The first stage LABV airship has a lifting gas volume capable of carrying one or more second stage UABV platforms to an altitude of moderately stable air, preferably about 10,000 to 12,000 feet or possibly even higher. German Zeppelin type airships of World War I were capable of reaching 25,000 feet. The lower, first stage airship (LABV) has provisions for carrying the second stage UABV platform either partially inflated at ground level or inflated in flight to the launching altitude from which the second stage UABV platform can be released and launched under essentially a zero wind condition by establishing the first stage LABV airship at a level attitude and substantially zero air speed. The expandable volume of the lifting gas container (i.e. envelope) of the second stage UABV is such it can ascend to the desired stratospheric float altitude levels.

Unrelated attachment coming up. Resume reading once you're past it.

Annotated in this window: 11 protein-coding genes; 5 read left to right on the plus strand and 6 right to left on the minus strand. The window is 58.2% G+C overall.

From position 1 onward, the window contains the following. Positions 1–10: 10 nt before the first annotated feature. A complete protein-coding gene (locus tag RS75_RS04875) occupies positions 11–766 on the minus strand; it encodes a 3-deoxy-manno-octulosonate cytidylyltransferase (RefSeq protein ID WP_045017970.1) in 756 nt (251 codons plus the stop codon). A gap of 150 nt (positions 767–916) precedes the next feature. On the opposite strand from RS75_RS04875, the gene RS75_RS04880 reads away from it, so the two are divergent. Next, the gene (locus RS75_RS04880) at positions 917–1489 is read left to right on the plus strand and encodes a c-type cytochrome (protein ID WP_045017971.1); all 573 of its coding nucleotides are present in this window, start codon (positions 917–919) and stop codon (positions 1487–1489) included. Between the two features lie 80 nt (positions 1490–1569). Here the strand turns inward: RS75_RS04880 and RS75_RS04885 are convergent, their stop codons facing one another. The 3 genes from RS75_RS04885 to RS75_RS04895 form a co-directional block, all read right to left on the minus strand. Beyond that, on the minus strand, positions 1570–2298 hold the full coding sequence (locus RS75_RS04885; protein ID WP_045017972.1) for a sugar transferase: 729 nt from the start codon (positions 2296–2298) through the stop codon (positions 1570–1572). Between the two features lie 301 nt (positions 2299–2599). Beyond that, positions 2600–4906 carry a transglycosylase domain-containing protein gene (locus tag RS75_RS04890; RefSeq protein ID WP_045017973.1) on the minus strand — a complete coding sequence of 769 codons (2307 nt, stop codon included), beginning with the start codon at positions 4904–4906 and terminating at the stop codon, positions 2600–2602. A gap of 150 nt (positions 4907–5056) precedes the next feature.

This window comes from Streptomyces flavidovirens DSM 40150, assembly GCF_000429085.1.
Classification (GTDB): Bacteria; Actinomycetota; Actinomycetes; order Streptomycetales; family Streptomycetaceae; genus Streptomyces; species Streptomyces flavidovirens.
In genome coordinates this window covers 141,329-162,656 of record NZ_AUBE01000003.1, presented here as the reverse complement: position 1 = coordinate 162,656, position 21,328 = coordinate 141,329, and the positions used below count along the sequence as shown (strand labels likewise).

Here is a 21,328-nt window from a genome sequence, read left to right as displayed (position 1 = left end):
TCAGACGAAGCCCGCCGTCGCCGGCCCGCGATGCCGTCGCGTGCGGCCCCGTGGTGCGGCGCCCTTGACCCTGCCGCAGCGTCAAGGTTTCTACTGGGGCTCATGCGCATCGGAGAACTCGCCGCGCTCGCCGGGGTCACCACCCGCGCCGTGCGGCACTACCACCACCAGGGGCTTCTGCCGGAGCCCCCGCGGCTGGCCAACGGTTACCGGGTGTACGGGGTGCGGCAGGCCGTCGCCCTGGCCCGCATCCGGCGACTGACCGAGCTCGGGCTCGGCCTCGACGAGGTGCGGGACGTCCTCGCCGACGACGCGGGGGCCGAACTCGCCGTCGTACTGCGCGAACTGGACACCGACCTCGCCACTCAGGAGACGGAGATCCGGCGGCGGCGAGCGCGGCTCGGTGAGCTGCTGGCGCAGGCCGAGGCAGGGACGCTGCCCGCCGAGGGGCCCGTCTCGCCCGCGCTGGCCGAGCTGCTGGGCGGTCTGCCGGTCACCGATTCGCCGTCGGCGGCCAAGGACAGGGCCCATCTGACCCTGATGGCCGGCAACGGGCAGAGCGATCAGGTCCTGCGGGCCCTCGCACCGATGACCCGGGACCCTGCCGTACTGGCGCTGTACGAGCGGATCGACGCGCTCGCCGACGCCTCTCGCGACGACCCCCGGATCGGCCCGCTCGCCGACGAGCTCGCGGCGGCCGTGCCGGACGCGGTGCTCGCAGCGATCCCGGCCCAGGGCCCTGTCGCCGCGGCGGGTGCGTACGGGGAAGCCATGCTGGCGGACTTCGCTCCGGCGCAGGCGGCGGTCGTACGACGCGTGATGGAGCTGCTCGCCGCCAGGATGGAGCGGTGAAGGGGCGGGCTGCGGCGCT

The most simple and inexpensive type of second stage UABV vehicle would be a free balloon of light weight plastic from which the sensor pay load hangs and can be either tethered to the first stage launching LABV or permitted to float freely. More sophisticated second stage UABV platform vehicles equipped with a self contained power thruster could be substituted for the free balloon type of second stage UABV platform.
Other objects and advantages of the invention will become more fully apparent from the following more detailed description and the appended drawings which illustrate preferred embodiments of the invention.
FIG. 1 schematically illustrates various phases of the high altitude, two stage vehicle launching system of the invention.
FIG. 2 is an illustration of an embodiment of the high altitude two stage vehicle launching system shortly after launching the second stage UABV platform from the first stage LABV airship at launching altitude.